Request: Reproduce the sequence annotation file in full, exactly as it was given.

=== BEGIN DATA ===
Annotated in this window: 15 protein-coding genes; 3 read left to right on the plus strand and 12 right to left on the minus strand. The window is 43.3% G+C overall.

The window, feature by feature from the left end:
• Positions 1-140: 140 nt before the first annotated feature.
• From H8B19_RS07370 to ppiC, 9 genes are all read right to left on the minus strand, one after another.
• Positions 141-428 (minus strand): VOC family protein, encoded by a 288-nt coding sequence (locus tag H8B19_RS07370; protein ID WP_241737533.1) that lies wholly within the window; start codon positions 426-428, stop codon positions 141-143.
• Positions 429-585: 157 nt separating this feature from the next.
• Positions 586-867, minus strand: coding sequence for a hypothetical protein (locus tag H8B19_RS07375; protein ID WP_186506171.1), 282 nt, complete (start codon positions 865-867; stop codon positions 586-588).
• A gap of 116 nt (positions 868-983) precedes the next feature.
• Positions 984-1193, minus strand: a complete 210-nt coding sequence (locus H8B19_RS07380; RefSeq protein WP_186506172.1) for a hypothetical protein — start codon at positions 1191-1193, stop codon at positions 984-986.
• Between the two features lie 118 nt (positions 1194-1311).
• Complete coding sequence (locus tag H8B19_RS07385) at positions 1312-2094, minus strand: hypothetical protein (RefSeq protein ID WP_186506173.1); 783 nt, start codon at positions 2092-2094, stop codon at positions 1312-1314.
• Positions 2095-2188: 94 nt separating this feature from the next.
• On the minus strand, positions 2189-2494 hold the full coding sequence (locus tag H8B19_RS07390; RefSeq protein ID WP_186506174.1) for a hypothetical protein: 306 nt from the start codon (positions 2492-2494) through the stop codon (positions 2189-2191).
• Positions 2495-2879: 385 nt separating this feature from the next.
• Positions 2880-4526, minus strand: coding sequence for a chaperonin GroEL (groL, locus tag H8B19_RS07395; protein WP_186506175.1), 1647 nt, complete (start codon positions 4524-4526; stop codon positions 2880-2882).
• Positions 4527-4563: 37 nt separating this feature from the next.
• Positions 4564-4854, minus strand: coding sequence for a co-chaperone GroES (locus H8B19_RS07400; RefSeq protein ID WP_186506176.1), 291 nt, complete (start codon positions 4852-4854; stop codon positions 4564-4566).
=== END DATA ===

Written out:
Annotated in this window: 15 protein-coding genes; 3 read left to right on the plus strand and 12 right to left on the minus strand. The window is 43.3% G+C overall.

The window, feature by feature from the left end:
• Positions 1-140: 140 nt before the first annotated feature.
• From H8B19_RS07370 to ppiC, 9 genes are all read right to left on the minus strand, one after another.
• Positions 141-428 (minus strand): VOC family protein, encoded by a 288-nt coding sequence (locus tag H8B19_RS07370; protein ID WP_241737533.1) that lies wholly within the window; start codon positions 426-428, stop codon positions 141-143.
• Positions 429-585: 157 nt separating this feature from the next.
• Positions 586-867, minus strand: coding sequence for a hypothetical protein (locus tag H8B19_RS07375; protein ID WP_186506171.1), 282 nt, complete (start codon positions 865-867; stop codon positions 586-588).
• A gap of 116 nt (positions 868-983) precedes the next feature.
• Positions 984-1193, minus strand: a complete 210-nt coding sequence (locus H8B19_RS07380; RefSeq protein WP_186506172.1) for a hypothetical protein — start codon at positions 1191-1193, stop codon at positions 984-986.
• Between the two features lie 118 nt (positions 1194-1311).
• Complete coding sequence (locus tag H8B19_RS07385) at positions 1312-2094, minus strand: hypothetical protein (RefSeq protein ID WP_186506173.1); 783 nt, start codon at positions 2092-2094, stop codon at positions 1312-1314.
• Positions 2095-2188: 94 nt separating this feature from the next.
• On the minus strand, positions 2189-2494 hold the full coding sequence (locus tag H8B19_RS07390; RefSeq protein ID WP_186506174.1) for a hypothetical protein: 306 nt from the start codon (positions 2492-2494) through the stop codon (positions 2189-2191).
• Positions 2495-2879: 385 nt separating this feature from the next.
• Positions 2880-4526, minus strand: coding sequence for a chaperonin GroEL (groL, locus tag H8B19_RS07395; protein WP_186506175.1), 1647 nt, complete (start codon positions 4524-4526; stop codon positions 2880-2882).
• Positions 4527-4563: 37 nt separating this feature from the next.
• Positions 4564-4854, minus strand: coding sequence for a co-chaperone GroES (locus H8B19_RS07400; RefSeq protein ID WP_186506176.1), 291 nt, complete (start codon positions 4852-4854; stop codon positions 4564-4566).